Friday, July 27, 2012
Here is a guest post from a friend of our firm, Eddie Tuvin, recounting his valuable experiences/perspectives as being the part owner of a practice that failed.
Lessons I Learned as a Partner in a Dental Practice
Life looks great, you have saved a few dollars. Paid down the student loans, and opportunity comes knocking on your door in the form of a dental practice for sale. Statistically, the numbers show that less than 1% of dental practices fail annually. It’s your dream to own your own business and become the master of your domain… but you just don’t have enough to pull it off solo, so what do you do? Find a partner.
Partnerships are a great way to start a new practice especially during the ramp up periods when most lenders will require a dentist to affiliate elsewhere for some period of time to insure an income stream to repay their loan.
But despite how excited one may be about the opportunity - stepping very cautiously forward is critical to protecting your investment and your professional future.
RULE #1 – Get everything in writing. Everything should be prepared by an Attorney. Everything should be witnessed and even notarized. Once the analysis is done and you have determined the purchase price is reasonable for an existing practice (or you have a solid business plan and reasonable budget for a start up), find a business attorney. It is absolutely critical that your business is properly established, that you have a proper operating agreement, and that you have provisions for purchase or sale between the partners in case things do not work out. Plan in advance for the worst case. If it happens, you have an exit. If not, you have the security of knowing it was there. If you do not have non-compete provisions with your partner, you have made a huge mistake. When things blow up, which is hopefully rare, the non-compete will save you from potentially losing your entire goodwill and client base. It is critical with a capital C. If your partner complains, explain that he/she are the only party who can make a decision to cause this to take effect.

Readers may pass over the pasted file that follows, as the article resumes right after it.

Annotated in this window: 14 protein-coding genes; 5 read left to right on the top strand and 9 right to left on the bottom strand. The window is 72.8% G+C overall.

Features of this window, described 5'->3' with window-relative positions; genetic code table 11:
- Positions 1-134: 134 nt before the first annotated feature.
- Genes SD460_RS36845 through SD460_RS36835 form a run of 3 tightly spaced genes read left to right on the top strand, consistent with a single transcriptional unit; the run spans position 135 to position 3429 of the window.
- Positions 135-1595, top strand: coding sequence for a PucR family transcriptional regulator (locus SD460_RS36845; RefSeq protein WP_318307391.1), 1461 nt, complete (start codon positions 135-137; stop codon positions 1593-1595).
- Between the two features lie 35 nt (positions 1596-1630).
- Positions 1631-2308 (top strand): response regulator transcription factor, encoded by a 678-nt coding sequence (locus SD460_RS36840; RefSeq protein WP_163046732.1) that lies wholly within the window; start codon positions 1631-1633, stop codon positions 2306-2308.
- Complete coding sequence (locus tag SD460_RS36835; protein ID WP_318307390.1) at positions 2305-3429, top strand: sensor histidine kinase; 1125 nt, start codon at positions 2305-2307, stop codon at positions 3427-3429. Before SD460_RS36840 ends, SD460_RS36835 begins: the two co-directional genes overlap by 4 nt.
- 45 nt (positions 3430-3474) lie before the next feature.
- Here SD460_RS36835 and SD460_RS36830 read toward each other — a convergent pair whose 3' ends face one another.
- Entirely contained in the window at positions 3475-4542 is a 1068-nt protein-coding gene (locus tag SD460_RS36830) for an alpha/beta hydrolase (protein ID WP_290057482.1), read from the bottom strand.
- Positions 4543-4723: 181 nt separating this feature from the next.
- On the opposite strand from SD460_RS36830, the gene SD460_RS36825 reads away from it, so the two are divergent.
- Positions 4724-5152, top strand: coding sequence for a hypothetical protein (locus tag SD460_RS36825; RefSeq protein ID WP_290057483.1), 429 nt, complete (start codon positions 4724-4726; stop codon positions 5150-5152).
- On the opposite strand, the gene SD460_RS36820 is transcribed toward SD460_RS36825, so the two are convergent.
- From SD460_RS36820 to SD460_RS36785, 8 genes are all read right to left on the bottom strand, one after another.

RULE #2 – Do not take anyone’s word at face value.
I am sad to say this, but in business you just never know. I myself learned it the hard way. Words to the wise, even if you are entering business with your best friend of 30 years, the best man in your wedding, your traveling and golf pal… make sure every document is signed, witnessed and notarized. Yes, notarized. I entered into my business with exactly the person I described above, and 8 years into our business when things went awry, I presented certain documents given to me by my partner as having been signed by our landlord only to be informed by the landlord’s attorney that they were forged.
RULE #3 – Never, ever, ever let someone else handle the “finances” of the business: You must personally be involved as a manager of your own business or you open the door to loss. It’s that simple. Sure you have to spend your entire day, and often evenings and weekends for emergencies, but you have to watch the cash like a hawk. In my practice, the dental assistant was also responsible for submitting the time cards. She falsified her time for years and no one checked her until a retired dentist was retained to provide a practice valuation. And guess what? You can argue that you overpaid an employee but despite the facts, you still owe them all their current pay or the State may come after you. The only way to get your overpayment back is through expensive litigation.
RULE #4 Insurance payments never come to the practice plus entity naming rules: